Director: Adam Lenson
Book, Music & Lyrics: Arnoud Breitbarth and Christian Czornyj
Filmed live as a single take, musical Catch Me is a frank exploration of mental health and bereavement.
The stage is the interior of Sarah’s living room. Her friends are gathered around her. In the corner, a coffin with a bright wreath of flowers dominates the space. We learn this is the day before her fiancé’s funeral. Dean (played by Oli Higginson) was due to marry Sarah in two weeks’ time. With his seemingly perfect life laid out before him, Dean’s suicide has left those closest to him wondering if there was something they had missed.
Sarah (Molly Lynch) is a lawyer. Her calm, orderly life has been shattered by his death. Dean’s sister Christine (Jorien Zeevaart) tries to process the loss of her younger brother, just months after a painful divorce from Anna (Amy Parker). As the wine begins to flow, Dean’s best friend Harry (Cleve September) is rocked when a work colleague drops by with some flowers. Feeling entitled to share his own grief, Marc (James Hameed) muscles in on the occasion.
The conflict builds, as issues (old and new) resurface. In Act II, Catch Me introduces Dean to the audience. Restless but defiant, his characterisation is a little fuller than the rest of the cast. The musical takes on a deeper emotional resonance as the events leading up to Dean’s suicide are pieced together.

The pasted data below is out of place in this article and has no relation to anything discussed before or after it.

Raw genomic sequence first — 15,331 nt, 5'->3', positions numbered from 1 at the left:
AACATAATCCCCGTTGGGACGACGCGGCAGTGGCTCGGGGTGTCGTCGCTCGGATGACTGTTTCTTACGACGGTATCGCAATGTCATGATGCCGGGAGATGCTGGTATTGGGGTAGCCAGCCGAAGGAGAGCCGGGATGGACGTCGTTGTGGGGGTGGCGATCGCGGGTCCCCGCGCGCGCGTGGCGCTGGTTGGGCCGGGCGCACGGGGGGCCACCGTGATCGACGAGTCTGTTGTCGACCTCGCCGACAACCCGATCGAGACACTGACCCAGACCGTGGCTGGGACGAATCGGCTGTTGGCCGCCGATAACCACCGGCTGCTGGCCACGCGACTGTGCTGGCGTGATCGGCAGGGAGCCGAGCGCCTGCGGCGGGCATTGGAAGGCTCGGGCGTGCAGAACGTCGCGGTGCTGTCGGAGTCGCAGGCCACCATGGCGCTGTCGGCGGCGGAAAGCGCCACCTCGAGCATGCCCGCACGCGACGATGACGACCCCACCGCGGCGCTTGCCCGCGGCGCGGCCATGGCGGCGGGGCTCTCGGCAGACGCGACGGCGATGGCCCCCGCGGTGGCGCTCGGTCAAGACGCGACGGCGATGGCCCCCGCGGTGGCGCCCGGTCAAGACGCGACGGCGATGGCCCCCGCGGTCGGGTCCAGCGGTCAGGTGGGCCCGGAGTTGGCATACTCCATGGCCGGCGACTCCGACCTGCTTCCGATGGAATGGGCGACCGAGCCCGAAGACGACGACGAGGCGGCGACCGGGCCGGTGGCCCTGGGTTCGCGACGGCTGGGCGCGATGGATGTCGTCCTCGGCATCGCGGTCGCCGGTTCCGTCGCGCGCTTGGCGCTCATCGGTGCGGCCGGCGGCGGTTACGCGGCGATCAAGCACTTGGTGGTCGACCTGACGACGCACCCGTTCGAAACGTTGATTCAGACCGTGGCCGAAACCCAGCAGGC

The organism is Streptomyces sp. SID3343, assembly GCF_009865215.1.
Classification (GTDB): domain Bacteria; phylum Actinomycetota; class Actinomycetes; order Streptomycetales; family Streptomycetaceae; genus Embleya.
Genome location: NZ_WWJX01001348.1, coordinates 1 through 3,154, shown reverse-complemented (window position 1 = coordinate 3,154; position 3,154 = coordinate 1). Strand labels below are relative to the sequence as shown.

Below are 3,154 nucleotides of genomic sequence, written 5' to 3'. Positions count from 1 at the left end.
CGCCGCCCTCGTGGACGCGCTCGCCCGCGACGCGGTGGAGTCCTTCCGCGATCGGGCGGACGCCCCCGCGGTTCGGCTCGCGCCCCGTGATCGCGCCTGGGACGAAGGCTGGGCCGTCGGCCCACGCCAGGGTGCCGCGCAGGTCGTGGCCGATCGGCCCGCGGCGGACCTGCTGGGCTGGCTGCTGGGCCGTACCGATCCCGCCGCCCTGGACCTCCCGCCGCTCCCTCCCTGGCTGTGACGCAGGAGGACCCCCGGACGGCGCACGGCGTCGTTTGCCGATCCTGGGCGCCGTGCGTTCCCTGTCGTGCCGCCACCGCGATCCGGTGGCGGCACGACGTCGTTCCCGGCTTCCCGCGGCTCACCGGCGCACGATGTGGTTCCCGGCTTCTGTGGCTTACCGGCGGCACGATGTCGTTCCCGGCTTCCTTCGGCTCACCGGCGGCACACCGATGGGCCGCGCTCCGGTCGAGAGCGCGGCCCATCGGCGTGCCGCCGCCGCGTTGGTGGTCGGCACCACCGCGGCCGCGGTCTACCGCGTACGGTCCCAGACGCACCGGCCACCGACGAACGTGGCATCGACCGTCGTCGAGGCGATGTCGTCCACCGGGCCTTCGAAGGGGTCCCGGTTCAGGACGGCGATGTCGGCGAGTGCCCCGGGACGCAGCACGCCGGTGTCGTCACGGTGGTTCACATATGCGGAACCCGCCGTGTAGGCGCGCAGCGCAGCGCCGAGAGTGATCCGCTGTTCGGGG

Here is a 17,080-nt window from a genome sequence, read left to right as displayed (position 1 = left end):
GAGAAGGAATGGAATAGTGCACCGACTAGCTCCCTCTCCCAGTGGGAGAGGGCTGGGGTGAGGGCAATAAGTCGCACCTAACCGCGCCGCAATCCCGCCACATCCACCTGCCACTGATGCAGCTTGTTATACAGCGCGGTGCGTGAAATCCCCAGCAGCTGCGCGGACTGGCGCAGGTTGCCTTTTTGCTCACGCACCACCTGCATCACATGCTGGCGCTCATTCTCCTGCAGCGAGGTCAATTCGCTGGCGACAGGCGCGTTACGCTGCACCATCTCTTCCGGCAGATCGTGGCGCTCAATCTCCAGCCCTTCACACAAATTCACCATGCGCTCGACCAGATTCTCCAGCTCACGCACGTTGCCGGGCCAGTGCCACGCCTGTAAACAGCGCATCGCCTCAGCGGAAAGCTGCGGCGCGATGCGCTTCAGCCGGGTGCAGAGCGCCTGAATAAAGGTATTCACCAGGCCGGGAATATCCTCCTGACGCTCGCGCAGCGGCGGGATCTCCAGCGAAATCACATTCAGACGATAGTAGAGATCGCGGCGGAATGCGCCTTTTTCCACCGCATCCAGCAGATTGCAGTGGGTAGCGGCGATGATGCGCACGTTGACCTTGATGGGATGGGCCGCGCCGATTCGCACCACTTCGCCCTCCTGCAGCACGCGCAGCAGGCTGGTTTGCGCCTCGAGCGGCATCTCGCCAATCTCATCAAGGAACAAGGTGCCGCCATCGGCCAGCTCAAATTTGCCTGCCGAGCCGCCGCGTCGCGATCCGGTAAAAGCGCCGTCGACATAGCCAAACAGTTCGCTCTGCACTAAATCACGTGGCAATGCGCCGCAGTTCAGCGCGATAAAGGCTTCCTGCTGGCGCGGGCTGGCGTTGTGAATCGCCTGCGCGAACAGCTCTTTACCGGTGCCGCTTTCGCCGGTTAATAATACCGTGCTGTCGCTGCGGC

Immersed in a collective grief, the characters can only articulate what they really feel in song. No-one knows quite what to say, but music fills the gaps. The songs from Arnoud Breitbarth and Christian Czornyj touch on contemporary influences such as Dear Evan Hansen and Rent. We move across the aisle in terms of genre: the blended harmonies of musical theatre fit well into a rockier, edgy soundscape. As Catch Me sifts through the discordant emotions that accompany bereavement, the musical does sit with some uncomfortable truths. The tendency to edit out the bad bits of a relationship; a friendship you might have outgrown; a baby brother that has never really learnt to grow up.
Catch Me refuses to pinpoint areas of pressure in Dean’s life: it looks at his life as a whole and there are problems. The growing divide between Dean and Sarah is too painful to be addressed. The same can be said for Dean’s dissatisfaction with work. At the core is a floating question: would any of this matter? Was Dean’s death inevitable? Mental health is not a straight line, and Catch Me is clever enough not to try to answer these questions. We are encouraged to take Higginson’s acerbic performance at face value.
Musicals are meant to be a vehicle for feelings so large they cannot be contained by dialogue alone, and the creative team have ensured that emotional intensity is not sacrificed for a good melody – we get both. This is a musical that doesn’t look away, but goes to the heart of the crisis. What it finds there isn’t what we expect, but that is entirely the point.
Available here until 5 December 2022